Critical Care Medicine-Renal, Electrolyte and Acid Base Disorders>>>>>Acute Renal Failure
Question 4#

A 33-year-old muscular male is brought to emergency room after being rescued from under a collapsed concrete building. Physical examination reveals multiple lower extremity bone fractures and skin lacerations. CT scan is negative for traumatic brain injury. Vitals are as follows:

and laboratory parameters are as follows:

He has received a liter of lactated ringers so far. His urine output is dark brown and only 10 mL for the past hour.

Which of the following is the next BEST step in the management of this patient?

A. Administer 40 mg of furosemide
B. Administer 1 g/kg of mannitol
C. Administer 1 L of normal saline (0.9% NS)
D. Administer 50 meq of sodium bicarbonate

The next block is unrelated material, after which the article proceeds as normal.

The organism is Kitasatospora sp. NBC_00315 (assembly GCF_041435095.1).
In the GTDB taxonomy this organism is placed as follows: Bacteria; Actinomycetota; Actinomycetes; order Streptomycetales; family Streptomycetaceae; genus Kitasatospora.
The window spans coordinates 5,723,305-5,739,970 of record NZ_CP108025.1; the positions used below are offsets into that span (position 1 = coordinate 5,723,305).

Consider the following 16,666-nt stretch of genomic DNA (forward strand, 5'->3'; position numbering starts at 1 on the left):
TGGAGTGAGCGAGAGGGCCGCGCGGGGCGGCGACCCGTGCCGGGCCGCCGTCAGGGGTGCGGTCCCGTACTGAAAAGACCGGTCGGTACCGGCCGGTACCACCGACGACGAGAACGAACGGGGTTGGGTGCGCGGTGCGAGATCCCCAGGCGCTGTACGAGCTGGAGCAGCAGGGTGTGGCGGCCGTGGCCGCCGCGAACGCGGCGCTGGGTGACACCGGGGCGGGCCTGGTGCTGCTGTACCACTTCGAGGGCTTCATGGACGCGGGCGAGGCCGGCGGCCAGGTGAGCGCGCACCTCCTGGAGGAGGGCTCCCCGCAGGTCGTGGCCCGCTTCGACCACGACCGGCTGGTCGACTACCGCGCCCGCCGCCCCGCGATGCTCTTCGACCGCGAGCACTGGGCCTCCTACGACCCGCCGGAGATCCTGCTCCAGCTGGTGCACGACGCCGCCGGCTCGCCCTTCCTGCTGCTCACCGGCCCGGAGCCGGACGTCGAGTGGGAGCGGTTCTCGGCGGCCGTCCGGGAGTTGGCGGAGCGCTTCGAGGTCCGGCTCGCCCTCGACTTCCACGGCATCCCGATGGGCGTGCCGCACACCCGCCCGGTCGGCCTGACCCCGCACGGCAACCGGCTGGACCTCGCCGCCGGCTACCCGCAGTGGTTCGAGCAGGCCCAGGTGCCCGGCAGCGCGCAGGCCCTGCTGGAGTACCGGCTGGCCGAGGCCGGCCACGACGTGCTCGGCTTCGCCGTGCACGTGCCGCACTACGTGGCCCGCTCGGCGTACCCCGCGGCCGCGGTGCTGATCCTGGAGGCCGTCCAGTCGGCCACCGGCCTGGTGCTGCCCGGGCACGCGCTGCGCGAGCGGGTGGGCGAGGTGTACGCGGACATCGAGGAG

Correct Answer is C


Correct Answer: C

Patients with rhabdomyolysis-induced AKI present with an elevated CK and reddish brown urine with absent erythrocytes on microscopic examination. They could have associated electrolyte abnormalities including hyperkalemia, hyperphosphatemia, and hypocalcemia. Early aggressive intravascular volume expansion is the most important measure to prevent worsening AKI from rhabdomyolysis. The goal is to enhance renal perfusion and flush the renal tubules off obstructing casts. 

Fluid repletion is continued until the plasma CK level is stable and maintained <5000 units/L. The Renal Disaster Relief Task Force (RDRTF) of the International Society of Nephrology (ISN) recommends use of isotonic solution due to its ready availability and equivalent efficacy at volume expansion compared to sodium bicarbonate. Despite the theoretical benefits of using sodium bicarbonate in severe rhabdomyolysis, there is no concrete evidence that suggests that alkaline diuresis is more effective than saline diuresis in preventing AKI.


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